Since the State would have been a theater well worth visiting on this trip west, I’ll content myself with quoting from its Cinema Treasures entry:
Architect W.T Vahlberg designed the State Theatre as Streamline/Moderne. At the far end of a Hollywood chic lobby was a dramatic, sunken lounge.
The auditorium carried a rust colour scheme, featuring stadium style seating with gradual floor rake that became quite steep near the rear of the house, resulting in excellent sight lines. Gorgeous, heavy drapes adorned a gracefully curved screen. Indirect lighting throughout the interior bathed the space in soft hues.
Shortsighted urban development caused the State Theatre to be razed in 1971, a sad loss to downtown Oklahoma City.
Only the Centre Theatre, 1600 seats, which opened in 1947, featuring James Stewart in Magic Town, survives in any true sense. It was closed on April 30, 1976, right smack in the middle of the bad old seventies, when theaters were meeting wreckers’ balls everywhere. But the Centre had the questionable good luck to stand on the site of what would eventually become The Oklahoma City Museum of Art, which restored the lobby and rescued a mere 200 of the Centre’s original 1600 seats. As my husband says, “You win some, you lose some, and some are rained out.” I consider this situation a rain-out.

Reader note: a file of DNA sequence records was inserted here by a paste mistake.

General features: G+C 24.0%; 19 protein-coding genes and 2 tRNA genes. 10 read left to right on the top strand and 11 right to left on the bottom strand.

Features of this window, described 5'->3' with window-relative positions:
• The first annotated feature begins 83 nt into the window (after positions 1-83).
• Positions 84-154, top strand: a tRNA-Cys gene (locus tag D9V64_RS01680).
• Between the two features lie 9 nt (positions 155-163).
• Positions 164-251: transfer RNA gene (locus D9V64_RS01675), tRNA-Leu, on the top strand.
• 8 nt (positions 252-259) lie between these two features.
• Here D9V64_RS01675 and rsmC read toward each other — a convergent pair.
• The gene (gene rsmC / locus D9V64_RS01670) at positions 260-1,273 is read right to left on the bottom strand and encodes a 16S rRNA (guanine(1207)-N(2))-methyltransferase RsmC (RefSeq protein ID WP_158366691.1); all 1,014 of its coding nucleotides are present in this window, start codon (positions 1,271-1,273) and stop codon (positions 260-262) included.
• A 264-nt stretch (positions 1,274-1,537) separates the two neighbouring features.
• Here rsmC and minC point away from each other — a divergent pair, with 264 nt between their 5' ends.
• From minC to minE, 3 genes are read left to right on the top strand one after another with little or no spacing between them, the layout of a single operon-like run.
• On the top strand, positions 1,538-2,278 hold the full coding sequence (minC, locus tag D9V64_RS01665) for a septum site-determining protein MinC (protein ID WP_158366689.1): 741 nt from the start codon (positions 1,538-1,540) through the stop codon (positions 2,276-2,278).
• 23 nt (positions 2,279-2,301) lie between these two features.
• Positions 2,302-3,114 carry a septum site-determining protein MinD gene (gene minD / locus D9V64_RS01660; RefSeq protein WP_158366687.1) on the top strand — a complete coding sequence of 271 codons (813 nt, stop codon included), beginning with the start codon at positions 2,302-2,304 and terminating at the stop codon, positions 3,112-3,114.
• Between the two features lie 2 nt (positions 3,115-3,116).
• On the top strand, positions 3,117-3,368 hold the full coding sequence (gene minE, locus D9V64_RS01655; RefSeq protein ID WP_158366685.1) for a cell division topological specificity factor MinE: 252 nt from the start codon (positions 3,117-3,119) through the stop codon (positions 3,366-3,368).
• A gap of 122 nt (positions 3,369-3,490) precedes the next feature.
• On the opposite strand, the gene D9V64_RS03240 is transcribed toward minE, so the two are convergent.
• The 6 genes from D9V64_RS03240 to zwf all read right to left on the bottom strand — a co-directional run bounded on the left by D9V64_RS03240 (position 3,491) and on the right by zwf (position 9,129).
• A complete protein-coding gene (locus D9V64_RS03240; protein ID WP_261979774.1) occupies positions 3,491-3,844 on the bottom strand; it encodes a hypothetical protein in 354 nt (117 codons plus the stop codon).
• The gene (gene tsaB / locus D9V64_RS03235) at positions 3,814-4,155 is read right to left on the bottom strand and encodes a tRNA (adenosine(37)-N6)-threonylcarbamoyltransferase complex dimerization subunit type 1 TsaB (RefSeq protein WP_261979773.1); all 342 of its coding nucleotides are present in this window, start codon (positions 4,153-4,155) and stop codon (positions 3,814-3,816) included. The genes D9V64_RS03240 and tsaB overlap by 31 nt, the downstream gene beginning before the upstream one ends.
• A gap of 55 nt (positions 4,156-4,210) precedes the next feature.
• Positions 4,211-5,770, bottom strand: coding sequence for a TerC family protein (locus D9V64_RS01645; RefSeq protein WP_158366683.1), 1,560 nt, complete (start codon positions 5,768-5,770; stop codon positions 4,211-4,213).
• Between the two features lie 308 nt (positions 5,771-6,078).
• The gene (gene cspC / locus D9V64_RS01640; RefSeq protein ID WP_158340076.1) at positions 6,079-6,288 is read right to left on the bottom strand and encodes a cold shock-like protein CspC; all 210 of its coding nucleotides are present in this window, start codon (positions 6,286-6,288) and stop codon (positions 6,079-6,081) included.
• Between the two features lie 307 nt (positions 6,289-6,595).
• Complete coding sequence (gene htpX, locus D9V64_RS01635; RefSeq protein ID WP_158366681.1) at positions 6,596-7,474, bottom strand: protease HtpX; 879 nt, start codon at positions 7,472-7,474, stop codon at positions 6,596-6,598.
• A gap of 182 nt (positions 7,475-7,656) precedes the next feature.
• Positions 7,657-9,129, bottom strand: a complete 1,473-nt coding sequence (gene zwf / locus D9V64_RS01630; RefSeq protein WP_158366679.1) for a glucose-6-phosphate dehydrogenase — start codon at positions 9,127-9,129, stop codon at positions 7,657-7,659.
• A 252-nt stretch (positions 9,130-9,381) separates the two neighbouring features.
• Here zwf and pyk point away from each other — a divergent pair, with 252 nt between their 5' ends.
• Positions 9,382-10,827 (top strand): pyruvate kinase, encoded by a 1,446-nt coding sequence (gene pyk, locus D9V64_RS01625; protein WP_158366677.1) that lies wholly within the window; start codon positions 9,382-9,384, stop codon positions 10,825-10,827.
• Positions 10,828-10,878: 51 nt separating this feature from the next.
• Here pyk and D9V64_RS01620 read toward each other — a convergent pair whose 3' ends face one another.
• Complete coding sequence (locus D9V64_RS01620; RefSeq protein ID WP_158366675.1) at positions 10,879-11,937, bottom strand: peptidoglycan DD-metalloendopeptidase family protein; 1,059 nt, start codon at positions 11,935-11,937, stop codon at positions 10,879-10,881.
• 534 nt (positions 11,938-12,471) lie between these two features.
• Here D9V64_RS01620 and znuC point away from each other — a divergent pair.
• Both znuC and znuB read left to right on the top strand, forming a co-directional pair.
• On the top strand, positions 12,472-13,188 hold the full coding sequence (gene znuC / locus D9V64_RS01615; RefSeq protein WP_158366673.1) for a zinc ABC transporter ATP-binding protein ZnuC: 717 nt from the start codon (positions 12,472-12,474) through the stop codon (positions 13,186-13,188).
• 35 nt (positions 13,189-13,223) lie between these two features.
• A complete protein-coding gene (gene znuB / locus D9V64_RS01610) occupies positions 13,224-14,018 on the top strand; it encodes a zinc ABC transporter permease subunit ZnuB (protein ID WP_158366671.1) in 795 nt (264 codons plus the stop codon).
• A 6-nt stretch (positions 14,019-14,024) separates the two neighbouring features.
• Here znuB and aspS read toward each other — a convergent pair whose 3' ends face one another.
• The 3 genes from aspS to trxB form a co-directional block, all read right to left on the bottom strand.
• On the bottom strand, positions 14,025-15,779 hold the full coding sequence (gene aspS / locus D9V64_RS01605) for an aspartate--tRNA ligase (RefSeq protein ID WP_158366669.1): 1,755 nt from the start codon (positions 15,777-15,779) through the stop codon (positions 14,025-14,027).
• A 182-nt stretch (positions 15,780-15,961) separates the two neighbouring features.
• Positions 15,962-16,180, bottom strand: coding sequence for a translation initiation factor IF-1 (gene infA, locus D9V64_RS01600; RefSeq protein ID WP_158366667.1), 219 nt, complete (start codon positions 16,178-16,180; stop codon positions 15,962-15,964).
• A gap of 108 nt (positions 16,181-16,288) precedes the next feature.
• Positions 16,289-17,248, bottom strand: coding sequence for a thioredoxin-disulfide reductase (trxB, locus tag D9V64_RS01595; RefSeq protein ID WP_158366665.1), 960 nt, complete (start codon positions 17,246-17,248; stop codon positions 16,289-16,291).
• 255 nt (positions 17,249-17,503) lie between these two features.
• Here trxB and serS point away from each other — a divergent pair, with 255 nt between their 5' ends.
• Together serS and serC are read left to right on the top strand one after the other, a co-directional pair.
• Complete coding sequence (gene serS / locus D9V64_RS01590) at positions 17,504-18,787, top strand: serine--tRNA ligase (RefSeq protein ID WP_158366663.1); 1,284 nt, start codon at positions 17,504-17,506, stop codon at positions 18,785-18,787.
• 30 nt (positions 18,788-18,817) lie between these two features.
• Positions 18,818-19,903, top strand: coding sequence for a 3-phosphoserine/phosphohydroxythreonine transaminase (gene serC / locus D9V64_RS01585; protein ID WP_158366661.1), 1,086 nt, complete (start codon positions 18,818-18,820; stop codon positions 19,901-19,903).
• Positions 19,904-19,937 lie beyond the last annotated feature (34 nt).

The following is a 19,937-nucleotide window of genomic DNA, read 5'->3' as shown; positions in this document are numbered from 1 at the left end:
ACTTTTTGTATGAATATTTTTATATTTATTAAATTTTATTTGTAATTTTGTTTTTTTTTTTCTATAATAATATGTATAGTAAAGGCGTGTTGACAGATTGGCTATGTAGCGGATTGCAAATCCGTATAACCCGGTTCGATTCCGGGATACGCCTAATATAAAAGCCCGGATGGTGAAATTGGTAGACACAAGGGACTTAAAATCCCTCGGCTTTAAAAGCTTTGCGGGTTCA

Before we leave town, I’m stopping for a selfie at The Milk Bottle Grocery, a short red-brick building that stood on old Route 66 beginning in 1930. The giant sheet-metal milk bottle, that tops the building like a steeple, was added in 1948.
You see Amarillo,
Gallup, New Mexico...
Amarillo’s in the Texas Panhandle, around 250-odd miles of dry hot driving. I arrive to find the Paramount, its pueblo/Deco exterior and “blade” marquee intact. It’s part of the carefully preserved Route 66 Historic District! But wait, it’s not a theater anymore, not even a church, but a cleverly disguised office building and (sigh) a parking garage. I thought the Michigan in Detroit was the world’s only movie palace serving as a garage, but I was wrong. The historic district is a marvel, with several preserved gas stations and a motel, but the theater, its crown jewel, is a shell.
The 1,163-seat State Theatre, one of the last remaining downtown Amarillo theaters by the late sixties, is gone too, but not forgotten. I found this moving testimony from a commenter, ronnwood, at Cinema Treasures.
...It seemed an enormous palace of a theater when I went to see my first movie there July 13, 1966, “BATTLE OF THE BULGE”. The Downtown theaters were places that had always existed to me because they were built long before my arrival on this planet. At the time I never had a thought that they would ever be gone. I saw 106 movies at the State. The last was a re-issue of “JAWS” February 14, 1976, my 8th time to see the sharkfest. Somehow the State slipped into oblivion while I was excitedly seeing flicks in all the new multi-screen theaters. In '78 they tried to keep it going by showing Spanish movies...Amarillo National Bank bought up the whole block, leveled everything, building their new Plaza II skyscraper on the east side, and a 4-level parking garage on the Polk St side where the State and Victory Theaters were located. A big concrete wall where flickering lights once beckoned movie goers.
Thanks, ronnwood, for reminding me how I took for granted the palaces in my own hometown. Gone are Cincinnati's Albee, its Grand and Capitol theaters. In the sixties, it was just so easy to go to the suburbs. The palaces were always going to be there, weren’t they?
I’m off to Gallup, New Mexico where, happily the El Morro is open and showing movies! See you next week.